The reporting on the main elements of the Freddie and Fannie rescue plan is converging as the content of official briefings leaks out.
The stunner, which contradicts preliminary reports, is that the preferred shareholders in the GSEs will take losses. The Wall Street Journal reports that dividends on common will be eliminated and those on preferred will be suspended (Bloomberg, Reuters, and the New York Times were less specific, but indicated that preferred shareholders would suffer).
Justin Fox summarized why this outcome, of wiping our or otherwise damaging the preferred shareholders, had been considered highly undesirable:
Lots of small and mid-sized banks in the U.S. have, with encouragement from regulators, built up big holdings in Fannie and Freddie preferred stock, which they use to satisfy their capital requirements. If Fannie and Freddie preferred shares become worthless, a lot of banks will become insolvent. Which, with the FDIC insurance fund already being depleted by bank failure, could end up costing taxpayers a ton.
Now admittedly, the preferred shares have already inflicted sizable losses to those who bought them when issued. For instance, Freddie Mac’s Z preferred was sold for $25 and has traded in the $10 to $14 range recently. But even at that level, its rich dividend (at these level, the yield is 15%+) is a support for the price. Adjustable rate preferred is trading at a bigger discount, 80+%. Where do they go once that prop is removed? Readers who can provide insight are encouraged to speak up.
In the meantime, let’s do some first-cut back of the envelope calculations. The face value of GSE preferred was $36 billion. While the market values have taken a beating with the bailout talk, most banks would have end of June prices reflected in their latest financial reports. Since I don’t have access to historical prices or the mix of adjustable versus fixed rate, let’s assume market value across all issues was $18 billion as of end of June. Even with the dividend suspension plan, the preferred will still have some option value. This is a complete stab in the dark, but say the shares fall to 1/4 their current price. So the incremental damage is $13.5 billion. Now that doesn’t sound all that bad across a whole lot of banks (boy, have we gotten inured to big numbers). But one can of course argue the contrary case, that an equity hit of that magnitude reduces bank lending capacity by roughly $180 billion.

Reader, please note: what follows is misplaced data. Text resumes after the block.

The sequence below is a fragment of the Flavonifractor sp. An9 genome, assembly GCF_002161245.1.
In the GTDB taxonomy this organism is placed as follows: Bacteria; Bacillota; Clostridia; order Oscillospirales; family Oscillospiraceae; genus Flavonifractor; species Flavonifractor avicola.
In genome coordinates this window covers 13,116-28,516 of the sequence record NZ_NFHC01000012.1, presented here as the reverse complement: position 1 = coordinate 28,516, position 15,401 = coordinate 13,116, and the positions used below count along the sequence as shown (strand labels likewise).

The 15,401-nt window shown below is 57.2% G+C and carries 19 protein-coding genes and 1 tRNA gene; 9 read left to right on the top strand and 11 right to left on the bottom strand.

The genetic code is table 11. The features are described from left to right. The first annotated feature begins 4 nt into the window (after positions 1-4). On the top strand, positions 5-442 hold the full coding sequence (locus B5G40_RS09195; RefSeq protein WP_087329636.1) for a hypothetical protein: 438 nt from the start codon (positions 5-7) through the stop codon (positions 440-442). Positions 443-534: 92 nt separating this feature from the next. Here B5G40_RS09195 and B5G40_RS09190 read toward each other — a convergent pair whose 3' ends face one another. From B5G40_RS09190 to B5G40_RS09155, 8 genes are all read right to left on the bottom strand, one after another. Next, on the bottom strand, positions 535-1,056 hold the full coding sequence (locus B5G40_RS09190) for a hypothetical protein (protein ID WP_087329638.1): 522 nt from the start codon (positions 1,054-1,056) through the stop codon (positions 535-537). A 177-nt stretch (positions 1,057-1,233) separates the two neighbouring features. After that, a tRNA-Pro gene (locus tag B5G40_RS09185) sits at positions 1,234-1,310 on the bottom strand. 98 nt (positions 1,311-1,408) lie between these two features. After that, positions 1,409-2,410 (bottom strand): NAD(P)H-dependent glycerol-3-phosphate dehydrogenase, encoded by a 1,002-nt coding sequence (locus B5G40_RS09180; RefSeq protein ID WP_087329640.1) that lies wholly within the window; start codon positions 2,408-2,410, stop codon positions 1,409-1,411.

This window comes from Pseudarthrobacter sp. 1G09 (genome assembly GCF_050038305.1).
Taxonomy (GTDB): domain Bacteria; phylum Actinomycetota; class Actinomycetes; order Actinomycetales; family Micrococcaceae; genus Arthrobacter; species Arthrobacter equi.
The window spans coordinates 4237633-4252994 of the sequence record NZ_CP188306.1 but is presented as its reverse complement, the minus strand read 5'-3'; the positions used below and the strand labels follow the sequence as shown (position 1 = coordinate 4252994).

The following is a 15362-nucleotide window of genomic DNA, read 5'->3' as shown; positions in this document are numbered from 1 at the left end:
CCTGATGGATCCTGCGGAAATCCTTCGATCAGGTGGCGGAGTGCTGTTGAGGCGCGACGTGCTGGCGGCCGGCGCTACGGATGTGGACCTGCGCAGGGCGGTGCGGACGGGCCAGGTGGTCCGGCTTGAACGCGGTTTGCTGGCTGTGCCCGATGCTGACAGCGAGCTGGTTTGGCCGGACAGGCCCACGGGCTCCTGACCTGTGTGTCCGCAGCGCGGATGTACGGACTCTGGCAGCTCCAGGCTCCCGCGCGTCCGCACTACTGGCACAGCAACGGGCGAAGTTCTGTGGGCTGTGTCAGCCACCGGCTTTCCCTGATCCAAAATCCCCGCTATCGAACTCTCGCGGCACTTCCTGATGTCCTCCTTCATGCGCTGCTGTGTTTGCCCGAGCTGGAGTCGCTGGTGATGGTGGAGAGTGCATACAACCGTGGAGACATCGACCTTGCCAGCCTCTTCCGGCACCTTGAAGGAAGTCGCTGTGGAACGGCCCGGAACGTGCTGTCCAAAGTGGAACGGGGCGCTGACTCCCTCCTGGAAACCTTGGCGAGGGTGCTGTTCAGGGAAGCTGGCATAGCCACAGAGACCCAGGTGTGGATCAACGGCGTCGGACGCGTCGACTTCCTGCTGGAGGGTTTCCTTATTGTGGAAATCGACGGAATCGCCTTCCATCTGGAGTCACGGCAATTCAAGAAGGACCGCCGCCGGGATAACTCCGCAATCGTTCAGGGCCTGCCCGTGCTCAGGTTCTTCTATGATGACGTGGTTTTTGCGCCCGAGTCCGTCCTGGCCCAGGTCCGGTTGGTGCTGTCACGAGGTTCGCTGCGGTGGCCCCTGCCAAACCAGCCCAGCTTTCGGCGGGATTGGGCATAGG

Now to do this analysis correctly, not only do you need better numbers on 1) what losses have the banks taken already on Freddie and Fannie preferred and 2) how much more of a hit is likely, but you also need to know 3) which banks have a significant exposure relative to their capital. Even if the aggregate losses are not awful in a macro sense, they could have the effect of tipping a seemingly disproportionate number of banks over the edge.
Nevertheless, inflicting damage on the preferred sharholders was seen as so unlikely that John Dizard of the Financial Times devoted his last two articles to the merit of investing in GSE preferred shares. He regarded a cram-down as a non-starter (this is one reason we steer clear of discussing investment ideas here. You can do good analysis and still have your head handed to you. But in fairness, if you had taken his advice as a trade and gotten in and out fast, you would have made a very nice turn).
From the Financial Times: